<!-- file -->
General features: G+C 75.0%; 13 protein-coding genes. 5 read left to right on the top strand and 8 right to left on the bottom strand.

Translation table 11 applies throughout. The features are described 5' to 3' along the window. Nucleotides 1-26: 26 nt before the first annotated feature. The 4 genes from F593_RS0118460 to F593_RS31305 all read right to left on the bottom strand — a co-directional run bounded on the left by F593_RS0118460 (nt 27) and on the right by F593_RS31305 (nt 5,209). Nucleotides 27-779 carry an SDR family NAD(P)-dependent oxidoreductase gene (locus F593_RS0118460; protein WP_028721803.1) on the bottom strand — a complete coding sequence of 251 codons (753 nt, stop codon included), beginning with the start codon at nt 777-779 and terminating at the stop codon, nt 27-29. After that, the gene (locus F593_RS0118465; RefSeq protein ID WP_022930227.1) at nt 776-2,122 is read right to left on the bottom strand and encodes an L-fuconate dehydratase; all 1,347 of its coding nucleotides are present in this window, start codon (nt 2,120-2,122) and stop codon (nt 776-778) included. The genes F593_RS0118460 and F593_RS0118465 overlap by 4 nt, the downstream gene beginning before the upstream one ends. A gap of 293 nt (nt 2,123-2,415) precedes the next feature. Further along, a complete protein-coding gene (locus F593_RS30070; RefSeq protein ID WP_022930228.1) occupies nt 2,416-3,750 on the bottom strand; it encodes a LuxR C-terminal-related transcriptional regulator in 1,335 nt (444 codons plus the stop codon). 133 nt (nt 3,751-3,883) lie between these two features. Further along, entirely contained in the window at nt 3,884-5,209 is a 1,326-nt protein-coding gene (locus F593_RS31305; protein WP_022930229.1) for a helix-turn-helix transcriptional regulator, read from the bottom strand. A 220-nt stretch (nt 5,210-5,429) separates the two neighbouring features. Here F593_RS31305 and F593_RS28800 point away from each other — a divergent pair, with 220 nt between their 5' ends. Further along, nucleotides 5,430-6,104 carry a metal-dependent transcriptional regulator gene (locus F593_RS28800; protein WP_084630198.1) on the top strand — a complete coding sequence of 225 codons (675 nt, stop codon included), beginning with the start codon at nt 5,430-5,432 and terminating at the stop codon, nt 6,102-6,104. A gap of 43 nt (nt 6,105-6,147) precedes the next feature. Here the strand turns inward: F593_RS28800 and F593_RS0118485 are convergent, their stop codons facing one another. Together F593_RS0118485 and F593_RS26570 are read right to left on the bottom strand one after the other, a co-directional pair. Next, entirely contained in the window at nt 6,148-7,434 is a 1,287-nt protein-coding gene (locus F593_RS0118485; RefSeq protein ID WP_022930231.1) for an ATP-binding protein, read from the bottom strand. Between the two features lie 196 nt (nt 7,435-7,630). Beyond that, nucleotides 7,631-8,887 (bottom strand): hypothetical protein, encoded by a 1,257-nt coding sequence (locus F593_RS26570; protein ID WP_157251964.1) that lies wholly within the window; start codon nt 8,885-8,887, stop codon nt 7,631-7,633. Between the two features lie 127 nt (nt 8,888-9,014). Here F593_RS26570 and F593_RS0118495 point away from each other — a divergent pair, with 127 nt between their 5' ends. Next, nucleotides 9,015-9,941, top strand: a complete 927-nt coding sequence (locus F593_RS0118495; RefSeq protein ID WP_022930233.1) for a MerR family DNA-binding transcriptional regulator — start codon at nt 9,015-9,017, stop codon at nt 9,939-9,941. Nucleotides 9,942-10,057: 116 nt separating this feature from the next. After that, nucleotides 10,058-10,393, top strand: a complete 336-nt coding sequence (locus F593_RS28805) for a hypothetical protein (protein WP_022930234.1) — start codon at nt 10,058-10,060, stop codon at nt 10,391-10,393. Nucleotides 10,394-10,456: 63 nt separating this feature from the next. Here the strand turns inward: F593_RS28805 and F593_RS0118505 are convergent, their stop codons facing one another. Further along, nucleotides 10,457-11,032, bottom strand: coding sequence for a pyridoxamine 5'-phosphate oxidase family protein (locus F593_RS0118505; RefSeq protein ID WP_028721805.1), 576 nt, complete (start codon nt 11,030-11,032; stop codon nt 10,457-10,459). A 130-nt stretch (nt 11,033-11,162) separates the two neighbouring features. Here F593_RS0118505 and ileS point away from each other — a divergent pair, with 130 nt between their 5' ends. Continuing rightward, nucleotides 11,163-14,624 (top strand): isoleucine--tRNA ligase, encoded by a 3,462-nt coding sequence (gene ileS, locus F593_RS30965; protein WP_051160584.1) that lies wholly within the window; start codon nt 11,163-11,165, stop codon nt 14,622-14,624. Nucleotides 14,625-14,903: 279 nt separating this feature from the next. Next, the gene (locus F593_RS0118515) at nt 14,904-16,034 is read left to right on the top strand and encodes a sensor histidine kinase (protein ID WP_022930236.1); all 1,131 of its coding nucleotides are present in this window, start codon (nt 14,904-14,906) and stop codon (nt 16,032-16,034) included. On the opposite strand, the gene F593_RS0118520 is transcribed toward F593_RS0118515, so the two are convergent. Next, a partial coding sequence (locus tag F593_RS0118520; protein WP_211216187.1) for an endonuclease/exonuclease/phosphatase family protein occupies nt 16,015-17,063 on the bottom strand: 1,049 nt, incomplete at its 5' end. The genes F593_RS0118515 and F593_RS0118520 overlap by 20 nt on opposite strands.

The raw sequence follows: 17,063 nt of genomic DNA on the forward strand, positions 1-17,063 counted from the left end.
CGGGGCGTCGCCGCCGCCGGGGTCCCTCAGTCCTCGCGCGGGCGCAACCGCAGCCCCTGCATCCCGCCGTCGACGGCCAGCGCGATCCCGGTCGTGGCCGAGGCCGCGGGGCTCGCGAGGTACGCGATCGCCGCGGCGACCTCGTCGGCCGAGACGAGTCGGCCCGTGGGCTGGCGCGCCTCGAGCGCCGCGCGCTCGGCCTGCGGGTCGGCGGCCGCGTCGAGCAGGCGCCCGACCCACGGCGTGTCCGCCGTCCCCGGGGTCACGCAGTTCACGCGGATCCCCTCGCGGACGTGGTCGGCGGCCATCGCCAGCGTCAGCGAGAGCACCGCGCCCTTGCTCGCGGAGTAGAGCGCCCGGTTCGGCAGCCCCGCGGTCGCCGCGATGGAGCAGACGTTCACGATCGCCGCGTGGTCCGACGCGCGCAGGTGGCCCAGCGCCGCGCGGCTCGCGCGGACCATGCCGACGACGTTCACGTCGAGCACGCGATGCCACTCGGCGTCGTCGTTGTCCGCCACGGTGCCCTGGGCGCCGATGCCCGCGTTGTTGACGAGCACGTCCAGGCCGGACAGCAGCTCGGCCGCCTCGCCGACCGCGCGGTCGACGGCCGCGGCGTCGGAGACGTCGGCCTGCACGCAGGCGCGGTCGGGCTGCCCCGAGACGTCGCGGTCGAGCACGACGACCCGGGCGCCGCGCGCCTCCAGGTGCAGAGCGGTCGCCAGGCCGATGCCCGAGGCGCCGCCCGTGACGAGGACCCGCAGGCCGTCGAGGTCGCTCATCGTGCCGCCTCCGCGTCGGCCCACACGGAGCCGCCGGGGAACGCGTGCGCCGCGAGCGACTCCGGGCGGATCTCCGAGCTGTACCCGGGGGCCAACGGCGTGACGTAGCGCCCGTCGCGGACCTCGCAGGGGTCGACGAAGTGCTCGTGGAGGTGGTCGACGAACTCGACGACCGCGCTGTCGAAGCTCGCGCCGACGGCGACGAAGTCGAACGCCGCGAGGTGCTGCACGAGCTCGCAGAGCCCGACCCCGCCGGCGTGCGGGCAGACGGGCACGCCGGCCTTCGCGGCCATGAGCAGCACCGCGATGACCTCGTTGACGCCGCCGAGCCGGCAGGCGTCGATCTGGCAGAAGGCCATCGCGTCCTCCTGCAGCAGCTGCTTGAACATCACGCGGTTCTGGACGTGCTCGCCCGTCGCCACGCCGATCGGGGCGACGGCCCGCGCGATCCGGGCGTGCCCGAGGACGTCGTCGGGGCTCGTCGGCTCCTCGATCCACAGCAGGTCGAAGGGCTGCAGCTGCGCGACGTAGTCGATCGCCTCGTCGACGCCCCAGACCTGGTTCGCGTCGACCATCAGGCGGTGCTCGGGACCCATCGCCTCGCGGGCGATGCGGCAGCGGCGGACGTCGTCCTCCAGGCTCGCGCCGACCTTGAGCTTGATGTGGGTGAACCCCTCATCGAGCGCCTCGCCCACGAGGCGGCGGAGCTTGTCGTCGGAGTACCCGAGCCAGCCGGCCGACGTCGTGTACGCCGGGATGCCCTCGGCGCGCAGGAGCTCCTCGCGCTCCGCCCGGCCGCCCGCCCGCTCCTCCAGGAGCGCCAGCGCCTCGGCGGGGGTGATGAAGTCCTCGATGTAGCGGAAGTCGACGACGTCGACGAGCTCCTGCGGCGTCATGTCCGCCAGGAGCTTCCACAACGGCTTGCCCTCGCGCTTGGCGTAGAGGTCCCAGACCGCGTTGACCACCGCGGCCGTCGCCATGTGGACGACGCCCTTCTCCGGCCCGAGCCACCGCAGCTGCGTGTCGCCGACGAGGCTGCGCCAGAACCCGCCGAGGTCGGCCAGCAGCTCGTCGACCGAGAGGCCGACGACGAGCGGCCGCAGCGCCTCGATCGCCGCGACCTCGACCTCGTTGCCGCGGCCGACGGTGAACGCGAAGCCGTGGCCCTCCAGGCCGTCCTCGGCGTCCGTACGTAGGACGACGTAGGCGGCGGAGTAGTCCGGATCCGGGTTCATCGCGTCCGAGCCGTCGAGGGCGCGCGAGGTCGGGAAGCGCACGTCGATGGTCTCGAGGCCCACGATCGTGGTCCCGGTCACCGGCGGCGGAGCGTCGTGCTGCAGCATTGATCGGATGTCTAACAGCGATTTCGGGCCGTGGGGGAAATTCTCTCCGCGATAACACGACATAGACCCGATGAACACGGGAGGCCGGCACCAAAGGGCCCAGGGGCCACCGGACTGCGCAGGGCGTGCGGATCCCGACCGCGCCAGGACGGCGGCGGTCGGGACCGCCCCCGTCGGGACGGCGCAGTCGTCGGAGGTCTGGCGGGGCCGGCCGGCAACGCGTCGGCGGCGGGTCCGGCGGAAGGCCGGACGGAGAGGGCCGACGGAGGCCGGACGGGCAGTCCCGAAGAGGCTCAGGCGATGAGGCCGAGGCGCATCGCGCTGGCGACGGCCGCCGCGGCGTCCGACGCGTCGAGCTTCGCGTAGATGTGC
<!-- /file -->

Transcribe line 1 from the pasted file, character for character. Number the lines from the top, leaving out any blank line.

General features: G+C 75.0%; 13 protein-coding genes. 5 read left to right on the top strand and 8 right to left on the bottom strand.